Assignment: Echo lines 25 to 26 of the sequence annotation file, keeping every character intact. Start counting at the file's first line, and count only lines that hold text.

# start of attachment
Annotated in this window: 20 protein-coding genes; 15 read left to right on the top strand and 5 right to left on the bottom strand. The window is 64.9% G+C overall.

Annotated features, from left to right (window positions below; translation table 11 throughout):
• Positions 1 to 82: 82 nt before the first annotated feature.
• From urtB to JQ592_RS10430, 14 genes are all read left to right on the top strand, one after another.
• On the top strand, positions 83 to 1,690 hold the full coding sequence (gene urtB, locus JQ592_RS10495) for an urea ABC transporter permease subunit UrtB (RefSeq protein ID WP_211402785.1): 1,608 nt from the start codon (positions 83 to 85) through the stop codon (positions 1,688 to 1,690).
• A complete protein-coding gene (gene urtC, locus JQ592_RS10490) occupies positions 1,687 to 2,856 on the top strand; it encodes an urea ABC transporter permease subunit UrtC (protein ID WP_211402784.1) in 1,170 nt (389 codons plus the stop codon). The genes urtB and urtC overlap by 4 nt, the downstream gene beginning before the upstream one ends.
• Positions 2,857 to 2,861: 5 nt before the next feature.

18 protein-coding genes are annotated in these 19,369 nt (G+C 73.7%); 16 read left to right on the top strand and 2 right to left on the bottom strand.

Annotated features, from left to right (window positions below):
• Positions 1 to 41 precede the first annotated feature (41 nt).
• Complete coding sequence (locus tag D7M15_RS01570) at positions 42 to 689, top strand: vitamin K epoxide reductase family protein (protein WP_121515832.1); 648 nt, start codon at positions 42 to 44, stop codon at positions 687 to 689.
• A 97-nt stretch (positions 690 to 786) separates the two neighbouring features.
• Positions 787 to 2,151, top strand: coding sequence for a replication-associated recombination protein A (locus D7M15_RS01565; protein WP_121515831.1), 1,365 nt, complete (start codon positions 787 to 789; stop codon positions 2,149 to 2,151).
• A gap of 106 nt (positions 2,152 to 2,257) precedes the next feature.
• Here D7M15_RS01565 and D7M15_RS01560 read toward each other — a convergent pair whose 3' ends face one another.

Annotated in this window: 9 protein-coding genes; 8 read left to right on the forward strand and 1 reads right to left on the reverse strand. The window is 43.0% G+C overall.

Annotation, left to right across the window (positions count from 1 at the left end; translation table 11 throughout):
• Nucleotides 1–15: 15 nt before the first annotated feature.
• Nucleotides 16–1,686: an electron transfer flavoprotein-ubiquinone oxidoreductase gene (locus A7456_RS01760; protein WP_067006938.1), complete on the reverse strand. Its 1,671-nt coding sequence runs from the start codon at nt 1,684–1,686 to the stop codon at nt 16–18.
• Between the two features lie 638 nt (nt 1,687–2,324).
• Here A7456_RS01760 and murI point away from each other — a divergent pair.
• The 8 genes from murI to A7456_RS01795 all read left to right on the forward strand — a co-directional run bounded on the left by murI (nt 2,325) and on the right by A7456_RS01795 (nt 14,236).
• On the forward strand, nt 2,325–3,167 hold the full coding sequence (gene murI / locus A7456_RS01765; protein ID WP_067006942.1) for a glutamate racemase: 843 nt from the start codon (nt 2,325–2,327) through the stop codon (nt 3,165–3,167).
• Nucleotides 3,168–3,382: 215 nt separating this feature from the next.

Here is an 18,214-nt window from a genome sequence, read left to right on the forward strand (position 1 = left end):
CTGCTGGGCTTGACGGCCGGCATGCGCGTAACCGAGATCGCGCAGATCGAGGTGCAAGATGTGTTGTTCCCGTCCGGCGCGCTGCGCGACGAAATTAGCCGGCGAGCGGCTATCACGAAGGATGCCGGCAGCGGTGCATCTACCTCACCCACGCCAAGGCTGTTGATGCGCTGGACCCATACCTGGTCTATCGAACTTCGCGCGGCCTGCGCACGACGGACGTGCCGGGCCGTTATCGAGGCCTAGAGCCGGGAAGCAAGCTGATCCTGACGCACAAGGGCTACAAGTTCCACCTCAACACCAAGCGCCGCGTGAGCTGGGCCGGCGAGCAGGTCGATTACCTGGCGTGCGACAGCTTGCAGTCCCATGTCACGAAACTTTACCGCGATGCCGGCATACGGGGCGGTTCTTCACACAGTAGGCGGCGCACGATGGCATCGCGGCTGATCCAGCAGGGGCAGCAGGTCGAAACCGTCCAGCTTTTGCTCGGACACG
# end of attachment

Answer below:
Here is an 18,214-nt window from a genome sequence, read left to right on the forward strand (position 1 = left end):
CTGCTGGGCTTGACGGCCGGCATGCGCGTAACCGAGATCGCGCAGATCGAGGTGCAAGATGTGTTGTTCCCGTCCGGCGCGCTGCGCGACGAAATTAGCCGGCGAGCGGCTATCACGAAGGATGCCGGCAGCGGTGCATCTACCTCACCCACGCCAAGGCTGTTGATGCGCTGGACCCATACCTGGTCTATCGAACTTCGCGCGGCCTGCGCACGACGGACGTGCCGGGCCGTTATCGAGGCCTAGAGCCGGGAAGCAAGCTGATCCTGACGCACAAGGGCTACAAGTTCCACCTCAACACCAAGCGCCGCGTGAGCTGGGCCGGCGAGCAGGTCGATTACCTGGCGTGCGACAGCTTGCAGTCCCATGTCACGAAACTTTACCGCGATGCCGGCATACGGGGCGGTTCTTCACACAGTAGGCGGCGCACGATGGCATCGCGGCTGATCCAGCAGGGGCAGCAGGTCGAAACCGTCCAGCTTTTGCTCGGACACG